by Deb Robie
This story is just one example of how teachers can use an agricultural theme to teach science, math, geography, or even literature. NH Ag in the Classroom can help you find fun and exciting ways to teach your students in a way that will be engaging and memorable. Isn't that what teaching should be all about?
Somewhere near you, an apple factory is hard at work. We don't think of it as a factory because it's not a big building. No trucks rumble in with supplies. No smokestacks belch out gray clouds, and no whistles blow. Nobody even works there; the factory runs all by itself. Yet it keeps producing tasty little nutritious snacks year after year. It's that plain old apple tree, maybe right out in your backyard.
But it really isn't a "plain old apple tree"; it really is an amazing, efficient factory. Let me show you around.
Around the month of October your apple factory is probably adding a last bit of sugar to this year's crop. Until then the apples (depending on variety) have been quite hard and may have tasted rather tart. Anyone touring the factory before mid-September or October (depending on where in the state you are) may have wanted to stop the assembly line to see what went wrong. But nothing has gone wrong; the visitors just came too early, that's all.
The sugars in the apples, until now, were complex sugars called carbohydrates. Now they're breaking down into simple sugars that taste sweeter to us. This break down of sugars, the last step in the apple assembly line, helps turn hard, tart apples into softer, sweet-tasting ones. The tree factory works this step best in the clear, crisp days of autumn.
If you look around the factory, you'll notice that the apples stored closet to the windows-those on the outer edges of the tree-are the reddest. That's because they get more sunlight than apples stored in the closets-close to the trunk.
This apple factory is far busier than it looks at this time of year. Besides putting the final touches on this year's product, it's also making plans for next year. It's beginning to store supplies so that it will be ready to work next spring.
Look closely at the point where the apple stem is connected to the branch. Nearby you should see a little bud. That's the fruit bud for next year's apple. Everything needed to grow an apple is tightly packed inside. The supplies simply haven't been unpacked yet.
You see, this apple factory usually takes time off in the winter. The machinery needs a rest. But before it closes shop completely, it packs its next-year's supplies into weatherproof containers that we call buds. They won't be damaged when the heat is turned down. Buds on the apple tree have scales wrapped tightly around them to protect them from snow and ice. Deep within the buds lay all the apple-flower and leaf parts, just waiting for spring.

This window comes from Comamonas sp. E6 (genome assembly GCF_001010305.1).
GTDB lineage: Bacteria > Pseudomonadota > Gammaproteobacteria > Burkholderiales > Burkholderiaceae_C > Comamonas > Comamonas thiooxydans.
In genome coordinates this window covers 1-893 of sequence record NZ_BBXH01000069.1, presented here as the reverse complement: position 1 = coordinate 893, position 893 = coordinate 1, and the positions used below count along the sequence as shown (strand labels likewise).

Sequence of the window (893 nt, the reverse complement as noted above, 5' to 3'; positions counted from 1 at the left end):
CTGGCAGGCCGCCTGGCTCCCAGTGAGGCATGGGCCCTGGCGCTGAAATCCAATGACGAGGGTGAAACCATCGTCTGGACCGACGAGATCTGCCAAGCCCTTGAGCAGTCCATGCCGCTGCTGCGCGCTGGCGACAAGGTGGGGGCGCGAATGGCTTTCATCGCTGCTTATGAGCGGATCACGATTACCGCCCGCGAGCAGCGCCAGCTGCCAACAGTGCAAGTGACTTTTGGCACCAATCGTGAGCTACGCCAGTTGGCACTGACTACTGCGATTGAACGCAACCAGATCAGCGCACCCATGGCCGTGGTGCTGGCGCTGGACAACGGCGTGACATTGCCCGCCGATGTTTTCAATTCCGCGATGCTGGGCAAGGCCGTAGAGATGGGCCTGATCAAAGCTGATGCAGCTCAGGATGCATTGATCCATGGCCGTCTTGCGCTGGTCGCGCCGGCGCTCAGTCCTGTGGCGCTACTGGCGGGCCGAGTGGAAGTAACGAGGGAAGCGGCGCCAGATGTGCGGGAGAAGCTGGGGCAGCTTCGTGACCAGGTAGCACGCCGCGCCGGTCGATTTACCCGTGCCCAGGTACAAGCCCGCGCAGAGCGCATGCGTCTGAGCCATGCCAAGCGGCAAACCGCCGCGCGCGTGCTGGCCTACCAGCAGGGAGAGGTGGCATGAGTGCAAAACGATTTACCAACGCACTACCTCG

When spring warms the apple factory, the machinery turns on once more. Sap begins to flow inside the tree. Then supplies are unpacked; flower buds and their leaves begin to swell open. We know that the factory is working because small green leaves and clusters of apple blossoms dot the tree.
If you'd tour your apple factory in the spring, you'd be amazed at how efficient it is. Nothing is wasted. Every supply is there for a purpose.
First, a little cluster of leaves opens up. These are needed to make food for the tree, using sunlight.
As the leaves spread, little blossom buds appear. Each bud is enclosed by five tiny, green, leaf-like things called sepals. They protect the precious inner package. Soon the sepals push back, and you can see scarlet petals that quickly turn pink or almost white as they grow.
Petals help make the apple flowers noticeable and attractive to bees. Apple flowers also produce a sweet juice called nectar to help attract bees. You'll see later where bees fit into the plans.
At the center of each apple blossom grow the supplies for making apples. Twenty little stalks grow in a ring around the base of the petals. On top of each stalk is a little, two-sectioned bag. These stalks-with-bags are called stamens. The bags hold pollen.
Right in the middle of the stamens grows a part called the pistil. The thick bottom part of the pistil, the ovary, will become the apple. Inside it are ten ovules, or seeds-to-be. The top part of the pistil is divided into five little tubes called styles. Each style has a sticky top called a stigma. The sticky stigma must be brushed with pollen. The pollen then travels down a tube to the ovary and join the ovules to make apple seeds. The fruit grows around the seeds.
Sounds complicated, doesn't it? But then most factories are.
Anyway, this is where the bees come in. By springtime their winter supply of honey is used up, so they're eagerly looking for more food. They visit the apple blossom to collect the nectar and to gather pollen to feed their little bees. As they move from flower to flower, their bodies become dusted with pollen. They brush against the sticky tips of the pistils, and some pollen rubs off. This is the process of pollination and it is essential for the development of apples.
If the pollen is from different varieties of apple blossoms, cross-pollination has taken place. Most apple flowers must be cross-pollinated, so the bees are really important. I suppose that you could say the apple factory does have a few workers-the bees.